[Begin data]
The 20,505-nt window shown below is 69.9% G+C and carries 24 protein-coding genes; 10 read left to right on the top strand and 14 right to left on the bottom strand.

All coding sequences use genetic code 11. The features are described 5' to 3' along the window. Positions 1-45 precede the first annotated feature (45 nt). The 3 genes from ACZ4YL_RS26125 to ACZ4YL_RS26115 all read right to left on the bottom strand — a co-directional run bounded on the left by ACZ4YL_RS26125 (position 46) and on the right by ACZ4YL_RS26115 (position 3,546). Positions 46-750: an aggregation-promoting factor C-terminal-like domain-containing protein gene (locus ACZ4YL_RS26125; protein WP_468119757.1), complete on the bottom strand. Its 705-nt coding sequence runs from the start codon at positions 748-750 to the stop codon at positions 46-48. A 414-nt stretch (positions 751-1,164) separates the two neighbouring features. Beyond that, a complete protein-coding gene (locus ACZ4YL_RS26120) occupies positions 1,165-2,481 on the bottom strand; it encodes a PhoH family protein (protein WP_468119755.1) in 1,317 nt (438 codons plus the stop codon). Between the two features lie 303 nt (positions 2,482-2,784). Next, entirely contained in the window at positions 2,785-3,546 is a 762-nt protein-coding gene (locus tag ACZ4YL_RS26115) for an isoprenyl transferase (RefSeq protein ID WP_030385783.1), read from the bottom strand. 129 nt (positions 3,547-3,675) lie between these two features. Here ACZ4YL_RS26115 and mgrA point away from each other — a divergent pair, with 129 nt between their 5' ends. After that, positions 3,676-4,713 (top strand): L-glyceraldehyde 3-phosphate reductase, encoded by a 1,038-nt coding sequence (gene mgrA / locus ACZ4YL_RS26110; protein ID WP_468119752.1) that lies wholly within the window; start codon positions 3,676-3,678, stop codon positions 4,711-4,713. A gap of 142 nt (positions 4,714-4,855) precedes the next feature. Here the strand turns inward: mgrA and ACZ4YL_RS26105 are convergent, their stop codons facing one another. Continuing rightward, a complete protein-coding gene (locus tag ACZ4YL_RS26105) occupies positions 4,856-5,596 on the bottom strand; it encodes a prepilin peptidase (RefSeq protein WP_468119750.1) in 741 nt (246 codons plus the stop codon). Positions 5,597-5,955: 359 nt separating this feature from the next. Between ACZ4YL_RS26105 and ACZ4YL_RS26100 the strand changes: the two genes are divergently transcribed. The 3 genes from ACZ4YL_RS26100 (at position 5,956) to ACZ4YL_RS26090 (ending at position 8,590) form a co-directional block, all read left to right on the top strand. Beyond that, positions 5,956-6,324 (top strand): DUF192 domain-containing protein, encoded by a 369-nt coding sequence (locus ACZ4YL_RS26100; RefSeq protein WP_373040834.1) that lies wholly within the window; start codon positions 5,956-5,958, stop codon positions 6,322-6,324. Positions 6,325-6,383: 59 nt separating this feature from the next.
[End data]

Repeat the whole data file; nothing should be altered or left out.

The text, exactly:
The 20,505-nt window shown below is 69.9% G+C and carries 24 protein-coding genes; 10 read left to right on the top strand and 14 right to left on the bottom strand.

All coding sequences use genetic code 11. The features are described 5' to 3' along the window. Positions 1-45 precede the first annotated feature (45 nt). The 3 genes from ACZ4YL_RS26125 to ACZ4YL_RS26115 all read right to left on the bottom strand — a co-directional run bounded on the left by ACZ4YL_RS26125 (position 46) and on the right by ACZ4YL_RS26115 (position 3,546). Positions 46-750: an aggregation-promoting factor C-terminal-like domain-containing protein gene (locus ACZ4YL_RS26125; protein WP_468119757.1), complete on the bottom strand. Its 705-nt coding sequence runs from the start codon at positions 748-750 to the stop codon at positions 46-48. A 414-nt stretch (positions 751-1,164) separates the two neighbouring features. Beyond that, a complete protein-coding gene (locus ACZ4YL_RS26120) occupies positions 1,165-2,481 on the bottom strand; it encodes a PhoH family protein (protein WP_468119755.1) in 1,317 nt (438 codons plus the stop codon). Between the two features lie 303 nt (positions 2,482-2,784). Next, entirely contained in the window at positions 2,785-3,546 is a 762-nt protein-coding gene (locus tag ACZ4YL_RS26115) for an isoprenyl transferase (RefSeq protein ID WP_030385783.1), read from the bottom strand. 129 nt (positions 3,547-3,675) lie between these two features. Here ACZ4YL_RS26115 and mgrA point away from each other — a divergent pair, with 129 nt between their 5' ends. After that, positions 3,676-4,713 (top strand): L-glyceraldehyde 3-phosphate reductase, encoded by a 1,038-nt coding sequence (gene mgrA / locus ACZ4YL_RS26110; protein ID WP_468119752.1) that lies wholly within the window; start codon positions 3,676-3,678, stop codon positions 4,711-4,713. A gap of 142 nt (positions 4,714-4,855) precedes the next feature. Here the strand turns inward: mgrA and ACZ4YL_RS26105 are convergent, their stop codons facing one another. Continuing rightward, a complete protein-coding gene (locus tag ACZ4YL_RS26105) occupies positions 4,856-5,596 on the bottom strand; it encodes a prepilin peptidase (RefSeq protein WP_468119750.1) in 741 nt (246 codons plus the stop codon). Positions 5,597-5,955: 359 nt separating this feature from the next. Between ACZ4YL_RS26105 and ACZ4YL_RS26100 the strand changes: the two genes are divergently transcribed. The 3 genes from ACZ4YL_RS26100 (at position 5,956) to ACZ4YL_RS26090 (ending at position 8,590) form a co-directional block, all read left to right on the top strand. Beyond that, positions 5,956-6,324 (top strand): DUF192 domain-containing protein, encoded by a 369-nt coding sequence (locus ACZ4YL_RS26100; RefSeq protein WP_373040834.1) that lies wholly within the window; start codon positions 5,956-5,958, stop codon positions 6,322-6,324. Positions 6,325-6,383: 59 nt separating this feature from the next.